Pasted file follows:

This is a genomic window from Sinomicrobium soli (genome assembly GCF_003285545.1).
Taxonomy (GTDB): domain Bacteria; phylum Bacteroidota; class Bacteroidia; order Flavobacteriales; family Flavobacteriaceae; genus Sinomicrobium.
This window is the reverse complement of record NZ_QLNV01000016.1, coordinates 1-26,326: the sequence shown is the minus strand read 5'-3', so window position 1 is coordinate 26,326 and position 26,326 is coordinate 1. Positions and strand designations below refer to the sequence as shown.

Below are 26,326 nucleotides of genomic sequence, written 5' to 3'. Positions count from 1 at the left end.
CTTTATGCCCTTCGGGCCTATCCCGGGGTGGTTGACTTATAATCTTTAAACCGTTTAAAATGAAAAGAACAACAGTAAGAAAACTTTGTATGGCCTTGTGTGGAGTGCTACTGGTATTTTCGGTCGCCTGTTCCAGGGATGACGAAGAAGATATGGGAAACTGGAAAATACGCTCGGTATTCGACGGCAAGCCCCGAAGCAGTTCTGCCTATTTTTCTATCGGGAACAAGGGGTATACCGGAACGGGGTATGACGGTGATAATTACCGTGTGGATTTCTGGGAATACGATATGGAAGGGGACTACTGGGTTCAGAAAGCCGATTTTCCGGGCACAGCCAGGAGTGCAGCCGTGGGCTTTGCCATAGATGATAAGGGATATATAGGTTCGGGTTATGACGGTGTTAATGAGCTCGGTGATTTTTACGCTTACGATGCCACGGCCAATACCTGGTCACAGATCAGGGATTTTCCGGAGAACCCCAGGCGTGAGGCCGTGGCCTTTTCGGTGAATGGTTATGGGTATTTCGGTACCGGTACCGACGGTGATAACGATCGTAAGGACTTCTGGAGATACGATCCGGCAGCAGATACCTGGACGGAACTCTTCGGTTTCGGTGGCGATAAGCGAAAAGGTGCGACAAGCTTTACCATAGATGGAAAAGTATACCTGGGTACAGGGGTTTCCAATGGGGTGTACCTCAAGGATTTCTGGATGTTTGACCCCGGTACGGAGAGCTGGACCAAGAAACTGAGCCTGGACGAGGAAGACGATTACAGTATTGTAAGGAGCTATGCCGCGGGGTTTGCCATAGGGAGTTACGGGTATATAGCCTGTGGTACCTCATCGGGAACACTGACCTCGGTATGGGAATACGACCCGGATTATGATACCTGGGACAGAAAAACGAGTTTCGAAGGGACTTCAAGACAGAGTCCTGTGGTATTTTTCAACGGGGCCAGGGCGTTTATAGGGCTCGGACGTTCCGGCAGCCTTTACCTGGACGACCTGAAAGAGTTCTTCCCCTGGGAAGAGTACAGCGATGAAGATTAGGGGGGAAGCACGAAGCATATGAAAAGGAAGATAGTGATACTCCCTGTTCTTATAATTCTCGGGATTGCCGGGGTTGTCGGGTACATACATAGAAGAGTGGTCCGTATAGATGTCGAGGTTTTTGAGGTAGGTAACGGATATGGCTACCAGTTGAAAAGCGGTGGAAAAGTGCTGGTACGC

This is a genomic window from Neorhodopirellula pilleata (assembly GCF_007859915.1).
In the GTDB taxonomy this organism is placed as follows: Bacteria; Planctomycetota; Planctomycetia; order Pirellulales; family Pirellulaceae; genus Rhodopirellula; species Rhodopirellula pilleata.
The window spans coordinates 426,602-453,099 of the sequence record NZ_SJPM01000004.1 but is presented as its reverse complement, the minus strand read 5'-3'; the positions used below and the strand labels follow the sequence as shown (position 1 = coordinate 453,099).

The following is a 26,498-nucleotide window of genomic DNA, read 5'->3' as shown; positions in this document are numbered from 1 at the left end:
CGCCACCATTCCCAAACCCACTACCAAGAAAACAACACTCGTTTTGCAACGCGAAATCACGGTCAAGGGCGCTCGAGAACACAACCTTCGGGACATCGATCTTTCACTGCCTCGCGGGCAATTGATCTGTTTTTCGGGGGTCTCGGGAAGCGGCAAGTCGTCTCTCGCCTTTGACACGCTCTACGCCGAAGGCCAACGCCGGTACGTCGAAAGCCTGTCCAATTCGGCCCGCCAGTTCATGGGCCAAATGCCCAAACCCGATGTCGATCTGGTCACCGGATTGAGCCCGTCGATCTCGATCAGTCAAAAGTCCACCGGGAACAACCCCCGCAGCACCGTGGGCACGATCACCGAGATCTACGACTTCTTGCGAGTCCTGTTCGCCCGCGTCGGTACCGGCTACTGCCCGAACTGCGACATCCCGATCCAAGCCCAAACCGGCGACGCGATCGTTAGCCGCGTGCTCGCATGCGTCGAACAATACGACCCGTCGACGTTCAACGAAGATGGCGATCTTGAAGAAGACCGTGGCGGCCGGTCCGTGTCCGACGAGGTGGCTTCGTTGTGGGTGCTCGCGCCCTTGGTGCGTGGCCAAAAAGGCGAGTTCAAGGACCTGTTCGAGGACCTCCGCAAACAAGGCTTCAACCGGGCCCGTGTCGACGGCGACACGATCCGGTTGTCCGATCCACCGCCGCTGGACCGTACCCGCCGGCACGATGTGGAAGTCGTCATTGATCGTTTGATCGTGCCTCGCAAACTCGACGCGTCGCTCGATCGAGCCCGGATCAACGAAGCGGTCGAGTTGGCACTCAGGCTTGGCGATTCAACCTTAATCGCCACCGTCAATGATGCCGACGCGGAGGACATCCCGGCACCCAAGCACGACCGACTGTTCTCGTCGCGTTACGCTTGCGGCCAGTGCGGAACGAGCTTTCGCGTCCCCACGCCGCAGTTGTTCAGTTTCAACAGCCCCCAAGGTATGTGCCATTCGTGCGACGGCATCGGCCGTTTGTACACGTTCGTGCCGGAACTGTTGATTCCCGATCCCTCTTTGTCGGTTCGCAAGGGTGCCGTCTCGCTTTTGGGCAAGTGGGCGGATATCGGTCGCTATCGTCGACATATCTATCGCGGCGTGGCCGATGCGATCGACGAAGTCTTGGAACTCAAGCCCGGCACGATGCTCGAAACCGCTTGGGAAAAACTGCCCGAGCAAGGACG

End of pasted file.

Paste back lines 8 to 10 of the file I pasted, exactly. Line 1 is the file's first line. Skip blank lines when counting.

The window spans coordinates 426,602-453,099 of the sequence record NZ_SJPM01000004.1 but is presented as its reverse complement, the minus strand read 5'-3'; the positions used below and the strand labels follow the sequence as shown (position 1 = coordinate 453,099).

The following is a 26,498-nucleotide window of genomic DNA, read 5'->3' as shown; positions in this document are numbered from 1 at the left end:
CGCCACCATTCCCAAACCCACTACCAAGAAAACAACACTCGTTTTGCAACGCGAAATCACGGTCAAGGGCGCTCGAGAACACAACCTTCGGGACATCGATCTTTCACTGCCTCGCGGGCAATTGATCTGTTTTTCGGGGGTCTCGGGAAGCGGCAAGTCGTCTCTCGCCTTTGACACGCTCTACGCCGAAGGCCAACGCCGGTACGTCGAAAGCCTGTCCAATTCGGCCCGCCAGTTCATGGGCCAAATGCCCAAACCCGATGTCGATCTGGTCACCGGATTGAGCCCGTCGATCTCGATCAGTCAAAAGTCCACCGGGAACAACCCCCGCAGCACCGTGGGCACGATCACCGAGATCTACGACTTCTTGCGAGTCCTGTTCGCCCGCGTCGGTACCGGCTACTGCCCGAACTGCGACATCCCGATCCAAGCCCAAACCGGCGACGCGATCGTTAGCCGCGTGCTCGCATGCGTCGAACAATACGACCCGTCGACGTTCAACGAAGATGGCGATCTTGAAGAAGACCGTGGCGGCCGGTCCGTGTCCGACGAGGTGGCTTCGTTGTGGGTGCTCGCGCCCTTGGTGCGTGGCCAAAAAGGCGAGTTCAAGGACCTGTTCGAGGACCTCCGCAAACAAGGCTTCAACCGGGCCCGTGTCGACGGCGACACGATCCGGTTGTCCGATCCACCGCCGCTGGACCGTACCCGCCGGCACGATGTGGAAGTCGTCATTGATCGTTTGATCGTGCCTCGCAAACTCGACGCGTCGCTCGATCGAGCCCGGATCAACGAAGCGGTCGAGTTGGCACTCAGGCTTGGCGATTCAACCTTAATCGCCACCGTCAATGATGCCGACGCGGAGGACATCCCGGCACCCAAGCACGACCGACTGTTCTCGTCGCGTTACGCTTGCGGCCAGTGCGGAACGAGCTTTCGCGTCCCCACGCCGCAGTTGTTCAGTTTCAACAGCCCCCAAGGTATGTGCCATTCGTGCGACGGCATCGGCCGTTTGTACACGTTCGTGCCGGAACTGTTGATTCCCGATCCCTCTTTGTCGGTTCGCAAGGGTGCCGTCTCGCTTTTGGGCAAGTGGGCGGATATCGGTCGCTATCGTCGACATATCTATCGCGGCGTGGCCGATGCGATCGACGAAGTCTTGGAACTCAAGCCCGGCACGATGCTCGAAACCGCTTGGGAAAAACTGCCCGAGCAAGGACG